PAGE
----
Situating political and Biblical authority in Massinger and Field’s The Fatal Dowry

Streete, A. (2012) Situating political and Biblical authority in Massinger and Field’s The Fatal Dowry. In: Streete, A. (ed.) Early Modern Drama and the Bible: Contexts and Readings, 1570-1625. Palgrave Macmillan: Basingstoke, pp. 195-222. ISBN 9780230358669 (doi:10.1057/9780230358669.0017)

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The Fatal Dowry, a collaborative tragedy written by Philip Massinger and Nathan Field, has been almost completely ignored by critics of early modern drama. One reason for this is that we do not know what led Massinger and Field to collaborate on this play, nor do we possess any existing evidence as to when it was written or first performed (see Massinger, 1976, xxx–xxxi). The Oxford editors of Massinger’s complete works note that dating is contingent upon reading contemporary allusions in and to the play but also admit that these are debatable. As they write: ‘not too much weight can be put on these allusions. While a date of 1617–19 might be a reasonable inference, it is impossible to be definite within the limits 1615–1620’ (Massinger, 1976, 3). The upper limit of 1620 is unquestionable given Field’s death that year. What is not known is how close to 1620 we can place the writing and production of The Fatal Dowry. Because this is not a well-known play, a brief outline of the plot is necessary in order to contextualise what follows. Charalois, the son of the late Marshall, wishes to release the body of his dead father for burial and is supported by his friend, the soldier Romont. But the body is held in abeyance by his father’s creditors and so Charalois agrees to go to jail with Romont, thus enabling a proper burial to take place.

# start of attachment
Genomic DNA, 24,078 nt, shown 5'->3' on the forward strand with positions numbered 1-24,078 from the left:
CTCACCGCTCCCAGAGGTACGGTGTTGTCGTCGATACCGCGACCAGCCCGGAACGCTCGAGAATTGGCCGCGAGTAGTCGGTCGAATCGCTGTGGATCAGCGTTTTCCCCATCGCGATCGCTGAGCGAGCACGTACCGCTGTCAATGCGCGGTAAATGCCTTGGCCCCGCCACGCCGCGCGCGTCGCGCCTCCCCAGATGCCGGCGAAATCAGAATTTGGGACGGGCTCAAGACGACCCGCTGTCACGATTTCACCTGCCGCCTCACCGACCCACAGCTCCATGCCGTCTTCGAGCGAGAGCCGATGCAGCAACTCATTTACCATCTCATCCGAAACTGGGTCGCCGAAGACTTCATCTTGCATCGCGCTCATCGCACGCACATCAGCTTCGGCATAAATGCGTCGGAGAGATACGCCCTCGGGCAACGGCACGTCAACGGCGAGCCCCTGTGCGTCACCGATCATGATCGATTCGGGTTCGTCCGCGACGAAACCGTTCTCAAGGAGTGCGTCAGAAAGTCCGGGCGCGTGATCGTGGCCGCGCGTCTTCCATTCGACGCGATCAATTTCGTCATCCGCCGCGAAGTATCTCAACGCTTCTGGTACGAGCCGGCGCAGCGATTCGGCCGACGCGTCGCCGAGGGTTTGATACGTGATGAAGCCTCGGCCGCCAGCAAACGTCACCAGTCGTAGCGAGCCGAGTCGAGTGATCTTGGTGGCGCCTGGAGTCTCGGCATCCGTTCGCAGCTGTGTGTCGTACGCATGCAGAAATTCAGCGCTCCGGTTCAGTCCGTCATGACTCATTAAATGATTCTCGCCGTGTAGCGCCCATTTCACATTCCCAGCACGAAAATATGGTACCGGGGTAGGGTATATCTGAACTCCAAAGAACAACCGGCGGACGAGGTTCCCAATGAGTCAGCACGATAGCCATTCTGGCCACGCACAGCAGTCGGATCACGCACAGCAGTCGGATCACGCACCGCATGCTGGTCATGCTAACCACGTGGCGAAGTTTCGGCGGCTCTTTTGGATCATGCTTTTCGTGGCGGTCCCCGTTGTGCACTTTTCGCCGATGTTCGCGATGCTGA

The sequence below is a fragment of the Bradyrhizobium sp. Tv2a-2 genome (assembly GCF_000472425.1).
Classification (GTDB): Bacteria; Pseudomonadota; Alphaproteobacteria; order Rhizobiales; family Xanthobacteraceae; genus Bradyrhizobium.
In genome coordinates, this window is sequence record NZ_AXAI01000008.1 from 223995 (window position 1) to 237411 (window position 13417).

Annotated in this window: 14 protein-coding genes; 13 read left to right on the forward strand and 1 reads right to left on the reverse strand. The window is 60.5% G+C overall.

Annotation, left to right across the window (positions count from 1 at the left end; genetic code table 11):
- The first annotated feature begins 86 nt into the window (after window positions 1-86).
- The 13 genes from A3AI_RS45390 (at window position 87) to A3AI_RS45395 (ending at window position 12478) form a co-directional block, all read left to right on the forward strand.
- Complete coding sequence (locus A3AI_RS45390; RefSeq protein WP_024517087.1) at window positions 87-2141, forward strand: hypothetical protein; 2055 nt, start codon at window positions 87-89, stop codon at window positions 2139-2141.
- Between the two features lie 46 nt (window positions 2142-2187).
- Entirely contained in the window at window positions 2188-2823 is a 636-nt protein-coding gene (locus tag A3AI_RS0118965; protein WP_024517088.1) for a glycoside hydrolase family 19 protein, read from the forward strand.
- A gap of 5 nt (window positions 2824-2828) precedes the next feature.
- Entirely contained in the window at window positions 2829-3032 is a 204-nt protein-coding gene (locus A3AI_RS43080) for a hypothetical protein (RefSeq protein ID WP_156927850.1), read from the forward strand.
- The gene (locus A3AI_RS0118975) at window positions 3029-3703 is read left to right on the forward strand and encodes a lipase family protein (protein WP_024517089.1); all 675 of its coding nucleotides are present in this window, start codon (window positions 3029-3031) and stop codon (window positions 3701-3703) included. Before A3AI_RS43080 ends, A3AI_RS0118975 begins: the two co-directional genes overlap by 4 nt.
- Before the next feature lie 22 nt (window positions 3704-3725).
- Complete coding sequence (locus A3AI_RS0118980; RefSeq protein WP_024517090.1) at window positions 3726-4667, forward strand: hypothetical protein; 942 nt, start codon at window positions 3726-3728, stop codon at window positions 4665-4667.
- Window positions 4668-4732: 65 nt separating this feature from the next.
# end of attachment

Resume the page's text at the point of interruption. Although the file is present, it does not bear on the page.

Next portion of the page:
Item Type:Book Sections
Glasgow Author(s) Enlighten ID:Streete, Professor Adrian
Authors: Streete, A.
Subjects:P Language and Literature > PR English literature
College/School:College of Arts > School of Critical Studies > English Literature
Publisher:Palgrave Macmillan
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